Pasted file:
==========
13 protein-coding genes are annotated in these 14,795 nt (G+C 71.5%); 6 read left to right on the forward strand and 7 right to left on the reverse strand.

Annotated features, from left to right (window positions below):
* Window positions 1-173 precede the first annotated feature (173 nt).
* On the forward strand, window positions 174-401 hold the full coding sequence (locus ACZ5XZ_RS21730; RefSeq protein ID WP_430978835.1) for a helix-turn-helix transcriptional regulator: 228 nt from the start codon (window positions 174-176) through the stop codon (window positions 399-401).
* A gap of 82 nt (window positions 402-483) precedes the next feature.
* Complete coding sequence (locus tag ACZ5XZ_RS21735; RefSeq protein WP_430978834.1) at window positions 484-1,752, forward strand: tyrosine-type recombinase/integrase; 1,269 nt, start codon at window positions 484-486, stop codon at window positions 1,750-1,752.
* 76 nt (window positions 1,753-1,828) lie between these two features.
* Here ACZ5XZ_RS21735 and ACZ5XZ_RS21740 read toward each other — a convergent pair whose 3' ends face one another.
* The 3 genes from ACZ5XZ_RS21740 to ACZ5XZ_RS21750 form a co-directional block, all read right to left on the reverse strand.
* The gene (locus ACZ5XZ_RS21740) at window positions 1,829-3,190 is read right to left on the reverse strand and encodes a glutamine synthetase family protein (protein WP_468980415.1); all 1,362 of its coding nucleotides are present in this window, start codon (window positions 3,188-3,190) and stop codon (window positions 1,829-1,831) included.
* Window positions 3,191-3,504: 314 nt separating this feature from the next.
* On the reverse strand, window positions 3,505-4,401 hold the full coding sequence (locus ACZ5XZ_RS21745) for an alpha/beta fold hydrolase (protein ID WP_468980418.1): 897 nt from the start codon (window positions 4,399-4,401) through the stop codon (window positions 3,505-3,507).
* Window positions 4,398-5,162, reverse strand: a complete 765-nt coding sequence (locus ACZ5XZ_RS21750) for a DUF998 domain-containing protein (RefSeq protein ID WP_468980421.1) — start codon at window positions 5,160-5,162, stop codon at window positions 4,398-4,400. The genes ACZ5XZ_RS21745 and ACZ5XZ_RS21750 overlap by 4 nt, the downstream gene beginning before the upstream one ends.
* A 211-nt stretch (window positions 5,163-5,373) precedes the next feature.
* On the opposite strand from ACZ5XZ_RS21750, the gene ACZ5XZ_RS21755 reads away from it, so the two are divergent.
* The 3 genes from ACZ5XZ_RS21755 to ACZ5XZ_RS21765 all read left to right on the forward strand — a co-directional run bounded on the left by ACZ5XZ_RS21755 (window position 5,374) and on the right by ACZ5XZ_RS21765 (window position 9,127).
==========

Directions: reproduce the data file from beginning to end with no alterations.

13 protein-coding genes are annotated in these 14,795 nt (G+C 71.5%); 6 read left to right on the forward strand and 7 right to left on the reverse strand.

Annotated features, from left to right (window positions below):
* Window positions 1-173 precede the first annotated feature (173 nt).
* On the forward strand, window positions 174-401 hold the full coding sequence (locus ACZ5XZ_RS21730; RefSeq protein ID WP_430978835.1) for a helix-turn-helix transcriptional regulator: 228 nt from the start codon (window positions 174-176) through the stop codon (window positions 399-401).
* A gap of 82 nt (window positions 402-483) precedes the next feature.
* Complete coding sequence (locus tag ACZ5XZ_RS21735; RefSeq protein WP_430978834.1) at window positions 484-1,752, forward strand: tyrosine-type recombinase/integrase; 1,269 nt, start codon at window positions 484-486, stop codon at window positions 1,750-1,752.
* 76 nt (window positions 1,753-1,828) lie between these two features.
* Here ACZ5XZ_RS21735 and ACZ5XZ_RS21740 read toward each other — a convergent pair whose 3' ends face one another.
* The 3 genes from ACZ5XZ_RS21740 to ACZ5XZ_RS21750 form a co-directional block, all read right to left on the reverse strand.
* The gene (locus ACZ5XZ_RS21740) at window positions 1,829-3,190 is read right to left on the reverse strand and encodes a glutamine synthetase family protein (protein WP_468980415.1); all 1,362 of its coding nucleotides are present in this window, start codon (window positions 3,188-3,190) and stop codon (window positions 1,829-1,831) included.
* Window positions 3,191-3,504: 314 nt separating this feature from the next.
* On the reverse strand, window positions 3,505-4,401 hold the full coding sequence (locus ACZ5XZ_RS21745) for an alpha/beta fold hydrolase (protein ID WP_468980418.1): 897 nt from the start codon (window positions 4,399-4,401) through the stop codon (window positions 3,505-3,507).
* Window positions 4,398-5,162, reverse strand: a complete 765-nt coding sequence (locus ACZ5XZ_RS21750) for a DUF998 domain-containing protein (RefSeq protein ID WP_468980421.1) — start codon at window positions 5,160-5,162, stop codon at window positions 4,398-4,400. The genes ACZ5XZ_RS21745 and ACZ5XZ_RS21750 overlap by 4 nt, the downstream gene beginning before the upstream one ends.
* A 211-nt stretch (window positions 5,163-5,373) precedes the next feature.
* On the opposite strand from ACZ5XZ_RS21750, the gene ACZ5XZ_RS21755 reads away from it, so the two are divergent.
* The 3 genes from ACZ5XZ_RS21755 to ACZ5XZ_RS21765 all read left to right on the forward strand — a co-directional run bounded on the left by ACZ5XZ_RS21755 (window position 5,374) and on the right by ACZ5XZ_RS21765 (window position 9,127).